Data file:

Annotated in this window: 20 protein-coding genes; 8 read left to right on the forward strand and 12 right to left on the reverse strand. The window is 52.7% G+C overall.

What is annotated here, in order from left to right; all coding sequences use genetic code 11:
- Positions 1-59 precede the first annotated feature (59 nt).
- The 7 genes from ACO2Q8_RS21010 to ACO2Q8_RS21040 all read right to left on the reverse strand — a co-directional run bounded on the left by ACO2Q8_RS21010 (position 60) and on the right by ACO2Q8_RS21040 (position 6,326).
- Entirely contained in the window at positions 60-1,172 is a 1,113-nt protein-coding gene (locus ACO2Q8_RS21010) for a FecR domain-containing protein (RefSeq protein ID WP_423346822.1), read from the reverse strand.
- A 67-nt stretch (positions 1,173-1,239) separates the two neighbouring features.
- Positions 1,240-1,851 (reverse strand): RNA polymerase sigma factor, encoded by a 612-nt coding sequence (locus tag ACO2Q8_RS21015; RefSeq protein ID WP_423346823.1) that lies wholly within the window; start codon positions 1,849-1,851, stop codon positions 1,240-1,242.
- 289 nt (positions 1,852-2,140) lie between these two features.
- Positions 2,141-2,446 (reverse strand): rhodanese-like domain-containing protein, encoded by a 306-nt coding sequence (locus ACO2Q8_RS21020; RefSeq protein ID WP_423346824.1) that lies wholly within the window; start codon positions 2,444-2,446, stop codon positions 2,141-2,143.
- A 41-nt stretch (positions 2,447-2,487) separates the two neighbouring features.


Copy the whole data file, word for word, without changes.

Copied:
Annotated in this window: 20 protein-coding genes; 8 read left to right on the forward strand and 12 right to left on the reverse strand. The window is 52.7% G+C overall.

What is annotated here, in order from left to right; all coding sequences use genetic code 11:
- Positions 1-59 precede the first annotated feature (59 nt).
- The 7 genes from ACO2Q8_RS21010 to ACO2Q8_RS21040 all read right to left on the reverse strand — a co-directional run bounded on the left by ACO2Q8_RS21010 (position 60) and on the right by ACO2Q8_RS21040 (position 6,326).
- Entirely contained in the window at positions 60-1,172 is a 1,113-nt protein-coding gene (locus ACO2Q8_RS21010) for a FecR domain-containing protein (RefSeq protein ID WP_423346822.1), read from the reverse strand.
- A 67-nt stretch (positions 1,173-1,239) separates the two neighbouring features.
- Positions 1,240-1,851 (reverse strand): RNA polymerase sigma factor, encoded by a 612-nt coding sequence (locus tag ACO2Q8_RS21015; RefSeq protein ID WP_423346823.1) that lies wholly within the window; start codon positions 1,849-1,851, stop codon positions 1,240-1,242.
- 289 nt (positions 1,852-2,140) lie between these two features.
- Positions 2,141-2,446 (reverse strand): rhodanese-like domain-containing protein, encoded by a 306-nt coding sequence (locus ACO2Q8_RS21020; RefSeq protein ID WP_423346824.1) that lies wholly within the window; start codon positions 2,444-2,446, stop codon positions 2,141-2,143.
- A 41-nt stretch (positions 2,447-2,487) separates the two neighbouring features.